China and its tastes

China is the land of endless tastes. Cooking practices and the food production itself of different areas in China depend on the nature of the geography of each particular region.

In northern parts of China, the taste ranges from salty, simple with less vegetables and having wheat as the staple food. Western part of China is famous for its hearty halal food with lamb the main meat. Central Chinese cuisine is worldly renowned for its spiciness and the high range of seasonings, whilst the Eastern China tends to lean more into the sweet and lighter tastes. Lastly there is the Southern minority food, which is prone to be more on the sour side. 

Three traditional important aspects such as color, smell, and taste are used to describe Chinese food, as well as the meaning, appearance, and nutrition of the food. Cooking should be appraised with respect to the ingredients used, knifework, cooking time, and seasoning.

All in all, the Chinese gastronomy as such is not only valued and enjoyed by the people in China but has gained notoriety around the globe for centuries, shaping many other cuisines in Asia, with modifications made to cater to local palates.

Here is our little guide through Chinas Cuisines: 

1. Northern China Cuisine

The regions consist of Beijing, Xi'an, Inner Mongolia, and Northeast China.

Beijing Cuisine, famed for its imperial court cuisine, is influenced by a variety of China’s cooking styles, not only due to it being the capitol, but also due to its close proximity to the Shandong and Inner Mongolia. The imperial cuisine originated from the imperial kitchens, where food was cooked for royalty and officials.

The Inner Mongolian Cuisine originated from traditions of ethnic Mongols, ranging from dairy products to a variation of red meat (captive herds and game): mutton, beef, venison, etc. Typical dishes of this region include roasted whole sheep, roast leg of lamb, as well as the local favorite: Hand-grasped mutton.

The Shandong Cuisine is famous for diverse cooking techniques featuring seafood ingredients. This region is known for its fresh, salty, crisp, and tender flavors.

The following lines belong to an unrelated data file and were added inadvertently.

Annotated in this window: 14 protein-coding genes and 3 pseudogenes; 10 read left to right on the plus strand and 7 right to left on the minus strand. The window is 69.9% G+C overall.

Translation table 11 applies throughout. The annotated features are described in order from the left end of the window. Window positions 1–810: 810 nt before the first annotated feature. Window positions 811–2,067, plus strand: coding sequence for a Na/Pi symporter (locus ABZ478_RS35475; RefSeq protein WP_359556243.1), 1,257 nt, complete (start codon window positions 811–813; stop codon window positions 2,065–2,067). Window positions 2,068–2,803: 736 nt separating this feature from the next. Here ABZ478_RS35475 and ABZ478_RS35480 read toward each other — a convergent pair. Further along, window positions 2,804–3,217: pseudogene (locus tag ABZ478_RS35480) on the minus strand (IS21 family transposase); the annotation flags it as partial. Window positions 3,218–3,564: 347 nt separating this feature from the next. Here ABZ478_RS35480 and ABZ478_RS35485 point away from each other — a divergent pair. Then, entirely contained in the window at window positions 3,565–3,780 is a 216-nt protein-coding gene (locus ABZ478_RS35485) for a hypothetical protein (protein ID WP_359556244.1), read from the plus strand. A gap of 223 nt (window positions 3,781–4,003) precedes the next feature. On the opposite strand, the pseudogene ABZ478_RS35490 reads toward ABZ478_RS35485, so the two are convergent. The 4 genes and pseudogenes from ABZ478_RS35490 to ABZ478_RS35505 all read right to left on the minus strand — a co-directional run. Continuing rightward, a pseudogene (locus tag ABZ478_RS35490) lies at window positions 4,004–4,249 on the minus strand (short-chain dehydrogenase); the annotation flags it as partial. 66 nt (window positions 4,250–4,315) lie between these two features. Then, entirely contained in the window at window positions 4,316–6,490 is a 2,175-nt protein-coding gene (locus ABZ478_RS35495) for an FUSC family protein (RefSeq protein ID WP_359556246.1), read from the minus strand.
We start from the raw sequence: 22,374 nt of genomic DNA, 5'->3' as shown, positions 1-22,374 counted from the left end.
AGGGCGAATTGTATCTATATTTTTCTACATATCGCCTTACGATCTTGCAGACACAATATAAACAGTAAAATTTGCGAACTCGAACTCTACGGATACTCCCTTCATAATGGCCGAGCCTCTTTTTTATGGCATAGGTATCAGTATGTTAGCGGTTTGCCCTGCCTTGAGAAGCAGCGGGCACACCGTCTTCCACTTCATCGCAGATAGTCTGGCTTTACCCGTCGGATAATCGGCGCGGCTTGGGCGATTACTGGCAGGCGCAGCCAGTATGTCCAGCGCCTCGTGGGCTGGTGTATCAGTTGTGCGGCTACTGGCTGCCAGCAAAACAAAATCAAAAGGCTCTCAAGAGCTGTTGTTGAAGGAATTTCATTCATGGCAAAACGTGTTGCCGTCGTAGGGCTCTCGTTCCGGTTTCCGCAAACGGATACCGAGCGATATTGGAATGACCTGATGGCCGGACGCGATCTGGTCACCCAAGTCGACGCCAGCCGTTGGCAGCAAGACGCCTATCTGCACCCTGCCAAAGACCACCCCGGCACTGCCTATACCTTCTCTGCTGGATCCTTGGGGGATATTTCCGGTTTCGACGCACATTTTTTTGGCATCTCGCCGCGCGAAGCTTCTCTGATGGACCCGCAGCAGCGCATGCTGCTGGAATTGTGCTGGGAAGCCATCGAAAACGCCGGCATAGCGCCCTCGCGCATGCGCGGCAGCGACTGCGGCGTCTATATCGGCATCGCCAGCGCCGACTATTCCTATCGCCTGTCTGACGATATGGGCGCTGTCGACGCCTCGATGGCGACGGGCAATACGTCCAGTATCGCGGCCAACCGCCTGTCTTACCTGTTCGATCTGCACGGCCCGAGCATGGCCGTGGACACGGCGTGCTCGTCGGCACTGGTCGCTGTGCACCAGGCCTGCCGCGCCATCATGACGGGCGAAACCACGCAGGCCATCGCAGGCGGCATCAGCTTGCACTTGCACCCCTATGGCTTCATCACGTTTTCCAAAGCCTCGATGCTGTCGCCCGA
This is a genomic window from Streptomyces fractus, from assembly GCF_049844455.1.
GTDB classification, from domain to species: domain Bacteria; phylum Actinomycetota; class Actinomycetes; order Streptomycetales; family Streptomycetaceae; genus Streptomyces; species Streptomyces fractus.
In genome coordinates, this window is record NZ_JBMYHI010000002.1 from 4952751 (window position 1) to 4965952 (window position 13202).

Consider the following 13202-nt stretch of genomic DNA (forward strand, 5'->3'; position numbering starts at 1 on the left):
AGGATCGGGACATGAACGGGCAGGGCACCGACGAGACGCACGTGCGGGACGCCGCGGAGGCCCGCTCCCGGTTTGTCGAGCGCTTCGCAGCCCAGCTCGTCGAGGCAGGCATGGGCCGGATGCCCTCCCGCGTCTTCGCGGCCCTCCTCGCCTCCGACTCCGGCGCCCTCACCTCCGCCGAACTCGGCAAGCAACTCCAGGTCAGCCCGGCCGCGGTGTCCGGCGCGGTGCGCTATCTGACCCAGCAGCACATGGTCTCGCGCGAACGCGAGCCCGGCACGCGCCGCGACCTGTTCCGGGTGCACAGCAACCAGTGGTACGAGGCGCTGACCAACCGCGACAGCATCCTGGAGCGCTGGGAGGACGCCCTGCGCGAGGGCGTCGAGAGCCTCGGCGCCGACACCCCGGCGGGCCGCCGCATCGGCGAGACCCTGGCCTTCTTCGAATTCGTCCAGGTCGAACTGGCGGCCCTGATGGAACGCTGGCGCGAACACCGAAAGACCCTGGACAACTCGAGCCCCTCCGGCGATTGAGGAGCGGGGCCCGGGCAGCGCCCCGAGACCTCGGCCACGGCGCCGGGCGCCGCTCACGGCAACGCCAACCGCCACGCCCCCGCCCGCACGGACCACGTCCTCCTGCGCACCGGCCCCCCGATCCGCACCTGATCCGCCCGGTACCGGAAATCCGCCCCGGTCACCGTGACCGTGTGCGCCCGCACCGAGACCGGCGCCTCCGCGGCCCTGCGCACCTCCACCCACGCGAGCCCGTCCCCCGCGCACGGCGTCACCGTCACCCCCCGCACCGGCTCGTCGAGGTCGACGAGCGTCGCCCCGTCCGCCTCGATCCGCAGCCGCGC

2. Western China Cuisine

The regions consist of Xinjiang, Tibet and Gansu.

As the Xinjiang region is inhabited by many ethnic groups, and about half of the population belongs to the Uyghur minority. With that, the Xinjiang Cuisine mostly refers to Uyghur cuisine. The food is predominantly halal food due to the majority of Xinjiang people being Muslims.

Whilst Tibetan Cuisine is a blend of flavors of Nepalese, Indian, and Sichuan cuisines due to Tibet's position neighboring India, Nepal and Sichuan Province. It also has its own original dishes, influenced by its harsh climate where they farm yaks.

3. Central China Cuisine

The regions consist of Sichuan, Chongqing, Hunan.

This region is world renowned for its spicy flavors. Ranking at the top of the chain of numbing and spicy taste is the Sichuan Cuisine, from the Sichuan Province, making the numbing Sichuan pepper a unique must try flavor for all.

The Hunan Cuisine has strong resemblance to the Sichuan Cuisine, but is known to be generally even spicier. It has a great variety of ingredients due to the high agricultural output of the region.

4. Eastern China Cuisine 

The regions consist of Guangdong, Fujian, Zhejiang, Jiangsu, Anhui and includes five of the famous eight cuisines of China, taken from the Pearl River Delta to the Yangtze River Delta.
Among all Chinese flavors, the Cantonese Cuisine has had one of the most widespread fame within the western gastronomy world, making the Dim-Sum almost as the trademark for Chinese gourmet. With its flavors being mild and focusing less on spices, but more on its absolute freshness and natural flavor of ingredients, the dishes within this cuisine mostly use sweet sauce as well.

The Zhejiang Cuisine taste comprises the methods and styles of Hangzhou, Shaoxing, Shanghai and Ningbo. Famous for its freshness, softness, and smoothness, it is characterized by various techniques of cooking, such as sautéing, stewing, steaming, and deep-frying.

5. Southern Minority Cuisine 

The regions consist of Yunnan, Guizhou and Guangxi provinces.

Southern minority Cuisine is mainly characterized by lots of preserved foods, particularly pickled vegetables and tofu, which give it its sour flavor. Its ethnic food is typically simple and full of natural ingredients and ingredients of rural preserved foods. They preserve almost everything to prevent wastage and have been doing so since ancient times.

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